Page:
On December 6th, 2015, we lost my grandfather Joe Godin. The following is a eulogy I had written for him.
Warning: It's a tear jerker.
Joseph Godin had been a part of my life for as long as I can remember. He and my Grandmother, Barb, had been together since my sister Joanna was born, and so he had always been a grandfather figure to us. However, we were never allowed to call him Grandpa. When I asked why, I was informed that Joe felt he was far too young to be a grandfather at the time.
Every summer as we grew up, Grandma and Joe would take Joanna and I at the end of August for holidays. Every summer, Joe would drive 5 hours one way, and 5 hours back to pick us up, and to drop us back off. Every trip was an adventure for us. They brought us to the Toronto Zoo, the CN Tower, and the Expo over the years showing us that the world was a much bigger place than the little town we knew. Joe also took us canoeing on Orr Lake, for walks around the Wye Marsh, and camping out in Algonquin Park. And every single day of those summer holidays, my sister put 3 or 4 pony tails into Joe’s hair.
In later years, as I went to college, I moved in with Grandma and Joe for about 5 years. In that time, Joe taught me a great deal about patience and tolerance as he dealt with me and my young foolishness when it came to women and cars.
As I have thought about Joe this past week, I have recalled several fond memories, but there is one memory which stands among the strongest.
One summer, back when Grandma and Joe still lived in Elmvale. I can remember Joanna and I running around their house, and coming across a large case in the basement. When I asked Grandma and Joe about it, Joe took me aside to the room with the case, and he opened it. Inside was a bass guitar that had belonged to his son. It was then that I learned that Joe had a son, and that he had passed away. I do not remember how long Joe spoke to me, or what stories he told. Just Joe sitting in a chair with his son’s guitar and me sitting on the floor starring up at him. Joe playing some open notes on the guitar as he talked. I remember the feeling of the room, and the love he had for his son. This was the first and last time Joe had ever talked to me about his son.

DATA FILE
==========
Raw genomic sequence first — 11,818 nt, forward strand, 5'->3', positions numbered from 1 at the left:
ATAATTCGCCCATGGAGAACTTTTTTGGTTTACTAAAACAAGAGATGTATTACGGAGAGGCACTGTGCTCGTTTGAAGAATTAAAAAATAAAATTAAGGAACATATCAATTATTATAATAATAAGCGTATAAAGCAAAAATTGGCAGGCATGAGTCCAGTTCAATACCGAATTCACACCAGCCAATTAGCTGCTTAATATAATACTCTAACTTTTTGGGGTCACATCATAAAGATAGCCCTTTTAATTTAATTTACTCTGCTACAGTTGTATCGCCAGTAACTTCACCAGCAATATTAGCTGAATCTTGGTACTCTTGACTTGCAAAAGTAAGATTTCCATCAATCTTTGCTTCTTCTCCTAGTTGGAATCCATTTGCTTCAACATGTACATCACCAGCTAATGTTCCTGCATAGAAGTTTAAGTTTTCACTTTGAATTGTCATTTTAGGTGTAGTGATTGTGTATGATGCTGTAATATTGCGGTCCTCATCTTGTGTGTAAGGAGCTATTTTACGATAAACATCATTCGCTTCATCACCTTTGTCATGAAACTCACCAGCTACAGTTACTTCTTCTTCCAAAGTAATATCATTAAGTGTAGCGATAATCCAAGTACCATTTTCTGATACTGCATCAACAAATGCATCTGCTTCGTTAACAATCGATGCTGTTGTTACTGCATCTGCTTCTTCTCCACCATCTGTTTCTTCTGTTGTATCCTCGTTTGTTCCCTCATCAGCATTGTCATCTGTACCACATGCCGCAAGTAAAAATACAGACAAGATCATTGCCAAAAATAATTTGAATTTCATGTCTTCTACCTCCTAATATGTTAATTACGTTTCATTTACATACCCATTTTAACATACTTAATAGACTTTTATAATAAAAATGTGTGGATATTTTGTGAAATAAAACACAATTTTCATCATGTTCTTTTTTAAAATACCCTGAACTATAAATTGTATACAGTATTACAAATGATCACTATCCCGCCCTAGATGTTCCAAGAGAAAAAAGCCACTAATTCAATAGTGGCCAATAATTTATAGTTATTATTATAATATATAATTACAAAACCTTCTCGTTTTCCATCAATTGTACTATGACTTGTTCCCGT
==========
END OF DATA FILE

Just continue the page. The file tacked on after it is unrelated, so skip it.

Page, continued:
I think that this was the moment that defined the relationship that I had with Joe, and it’s one of the defining moments which has made me who I am today.
Several years later, I picked up a bass guitar for the first time. It was the first time I had held an instrument and felt a connection. I re-lived a part of that moment, only this time it was I playing the open notes. It was at that moment that I decided to become a bassist, and it’s that strong memory that I draw upon every time I go up to perform. It may not be a particularly happy memory, but it goes to show the strength and the character of a man who had a profound impact upon me and my life, as I know he had on so many others. And now every time I perform, I know that I will carry his strength on stage with me.
Today, we all say goodbye to a man who was one of the most kind, generous, and patient I have ever known. Who loved the people around him and was greatly loved. We have all lost a great figure whom can never be replaced.
Dec 6th, 2015